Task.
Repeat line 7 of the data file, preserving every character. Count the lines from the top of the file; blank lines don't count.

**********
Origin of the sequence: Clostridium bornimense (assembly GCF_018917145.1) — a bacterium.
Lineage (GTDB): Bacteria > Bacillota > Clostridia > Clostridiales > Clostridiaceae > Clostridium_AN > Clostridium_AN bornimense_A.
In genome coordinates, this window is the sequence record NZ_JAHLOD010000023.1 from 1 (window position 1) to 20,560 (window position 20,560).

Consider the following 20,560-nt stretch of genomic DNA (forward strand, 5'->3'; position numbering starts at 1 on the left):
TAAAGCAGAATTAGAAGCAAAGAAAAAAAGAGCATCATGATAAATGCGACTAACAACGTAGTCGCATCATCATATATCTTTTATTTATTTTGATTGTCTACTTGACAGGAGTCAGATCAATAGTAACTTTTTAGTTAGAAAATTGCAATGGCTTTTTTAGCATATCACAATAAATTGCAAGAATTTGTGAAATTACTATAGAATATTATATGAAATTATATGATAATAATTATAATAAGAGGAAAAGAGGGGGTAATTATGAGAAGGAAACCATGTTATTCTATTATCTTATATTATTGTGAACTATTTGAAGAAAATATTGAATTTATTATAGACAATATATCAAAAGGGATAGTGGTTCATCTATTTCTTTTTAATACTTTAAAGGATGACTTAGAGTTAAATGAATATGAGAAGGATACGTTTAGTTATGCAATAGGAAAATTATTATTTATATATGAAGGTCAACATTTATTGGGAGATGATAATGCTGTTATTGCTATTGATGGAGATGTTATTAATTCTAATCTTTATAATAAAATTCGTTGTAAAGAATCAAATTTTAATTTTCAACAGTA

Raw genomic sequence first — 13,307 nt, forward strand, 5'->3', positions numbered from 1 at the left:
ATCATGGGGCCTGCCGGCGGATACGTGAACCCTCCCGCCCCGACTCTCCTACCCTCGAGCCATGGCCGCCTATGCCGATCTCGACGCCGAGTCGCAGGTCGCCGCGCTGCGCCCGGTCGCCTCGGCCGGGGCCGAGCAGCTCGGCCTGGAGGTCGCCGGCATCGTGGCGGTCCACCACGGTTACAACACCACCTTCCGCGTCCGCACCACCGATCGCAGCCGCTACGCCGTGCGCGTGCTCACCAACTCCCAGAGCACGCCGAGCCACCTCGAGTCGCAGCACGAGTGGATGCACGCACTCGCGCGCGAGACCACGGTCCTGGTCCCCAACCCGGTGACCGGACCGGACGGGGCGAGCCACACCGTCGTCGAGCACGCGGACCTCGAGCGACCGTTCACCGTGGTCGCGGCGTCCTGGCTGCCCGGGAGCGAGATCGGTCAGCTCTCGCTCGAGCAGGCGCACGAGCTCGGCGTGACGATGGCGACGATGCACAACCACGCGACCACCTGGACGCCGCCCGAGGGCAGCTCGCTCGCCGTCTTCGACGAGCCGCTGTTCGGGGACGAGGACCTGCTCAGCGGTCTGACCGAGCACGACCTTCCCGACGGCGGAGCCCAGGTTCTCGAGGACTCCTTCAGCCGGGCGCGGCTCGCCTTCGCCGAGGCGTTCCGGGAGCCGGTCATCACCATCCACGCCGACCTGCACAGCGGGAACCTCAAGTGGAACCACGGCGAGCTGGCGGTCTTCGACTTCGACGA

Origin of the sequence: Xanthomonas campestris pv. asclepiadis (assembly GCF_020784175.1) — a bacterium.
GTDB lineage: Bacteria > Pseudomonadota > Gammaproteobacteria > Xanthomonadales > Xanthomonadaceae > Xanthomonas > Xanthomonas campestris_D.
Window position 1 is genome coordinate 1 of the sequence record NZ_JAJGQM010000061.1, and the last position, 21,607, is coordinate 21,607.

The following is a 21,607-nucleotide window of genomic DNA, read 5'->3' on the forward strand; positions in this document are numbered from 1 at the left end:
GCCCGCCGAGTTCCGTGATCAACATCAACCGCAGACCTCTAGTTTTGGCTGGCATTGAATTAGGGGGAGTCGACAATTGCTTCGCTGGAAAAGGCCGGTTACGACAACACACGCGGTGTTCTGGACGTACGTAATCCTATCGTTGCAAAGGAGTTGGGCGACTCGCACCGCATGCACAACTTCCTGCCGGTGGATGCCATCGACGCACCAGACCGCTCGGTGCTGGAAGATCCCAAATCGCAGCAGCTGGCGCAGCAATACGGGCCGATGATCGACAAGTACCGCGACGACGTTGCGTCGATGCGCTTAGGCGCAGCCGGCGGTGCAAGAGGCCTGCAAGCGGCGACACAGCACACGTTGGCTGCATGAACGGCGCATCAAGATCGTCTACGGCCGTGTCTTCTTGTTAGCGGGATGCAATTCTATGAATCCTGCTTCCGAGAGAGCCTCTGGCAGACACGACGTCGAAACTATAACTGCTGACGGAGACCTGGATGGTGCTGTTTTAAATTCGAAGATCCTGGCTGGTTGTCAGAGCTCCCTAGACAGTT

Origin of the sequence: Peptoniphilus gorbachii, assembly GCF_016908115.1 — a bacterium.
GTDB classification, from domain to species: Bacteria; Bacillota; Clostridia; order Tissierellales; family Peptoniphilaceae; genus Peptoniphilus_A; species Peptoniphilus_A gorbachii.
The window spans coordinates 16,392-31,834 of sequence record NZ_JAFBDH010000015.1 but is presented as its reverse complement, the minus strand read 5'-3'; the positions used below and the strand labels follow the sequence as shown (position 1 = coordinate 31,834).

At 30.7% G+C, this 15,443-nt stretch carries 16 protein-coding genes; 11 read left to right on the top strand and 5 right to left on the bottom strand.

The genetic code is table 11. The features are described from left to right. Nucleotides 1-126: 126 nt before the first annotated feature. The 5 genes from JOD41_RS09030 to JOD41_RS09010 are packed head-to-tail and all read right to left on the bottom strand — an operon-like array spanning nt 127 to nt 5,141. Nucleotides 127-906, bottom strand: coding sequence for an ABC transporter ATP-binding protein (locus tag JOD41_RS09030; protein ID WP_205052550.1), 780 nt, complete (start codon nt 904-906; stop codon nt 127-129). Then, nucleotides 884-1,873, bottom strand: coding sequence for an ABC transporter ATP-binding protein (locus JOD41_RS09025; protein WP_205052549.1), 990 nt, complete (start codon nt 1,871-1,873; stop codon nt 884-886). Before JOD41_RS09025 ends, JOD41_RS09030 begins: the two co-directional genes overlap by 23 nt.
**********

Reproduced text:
ATCATGGGGCCTGCCGGCGGATACGTGAACCCTCCCGCCCCGACTCTCCTACCCTCGAGCCATGGCCGCCTATGCCGATCTCGACGCCGAGTCGCAGGTCGCCGCGCTGCGCCCGGTCGCCTCGGCCGGGGCCGAGCAGCTCGGCCTGGAGGTCGCCGGCATCGTGGCGGTCCACCACGGTTACAACACCACCTTCCGCGTCCGCACCACCGATCGCAGCCGCTACGCCGTGCGCGTGCTCACCAACTCCCAGAGCACGCCGAGCCACCTCGAGTCGCAGCACGAGTGGATGCACGCACTCGCGCGCGAGACCACGGTCCTGGTCCCCAACCCGGTGACCGGACCGGACGGGGCGAGCCACACCGTCGTCGAGCACGCGGACCTCGAGCGACCGTTCACCGTGGTCGCGGCGTCCTGGCTGCCCGGGAGCGAGATCGGTCAGCTCTCGCTCGAGCAGGCGCACGAGCTCGGCGTGACGATGGCGACGATGCACAACCACGCGACCACCTGGACGCCGCCCGAGGGCAGCTCGCTCGCCGTCTTCGACGAGCCGCTGTTCGGGGACGAGGACCTGCTCAGCGGTCTGACCGAGCACGACCTTCCCGACGGCGGAGCCCAGGTTCTCGAGGACTCCTTCAGCCGGGCGCGGCTCGCCTTCGCCGAGGCGTTCCGGGAGCCGGTCATCACCATCCACGCCGACCTGCACAGCGGGAACCTCAAGTGGAACCACGGCGAGCTGGCGGTCTTCGACTTCGACGA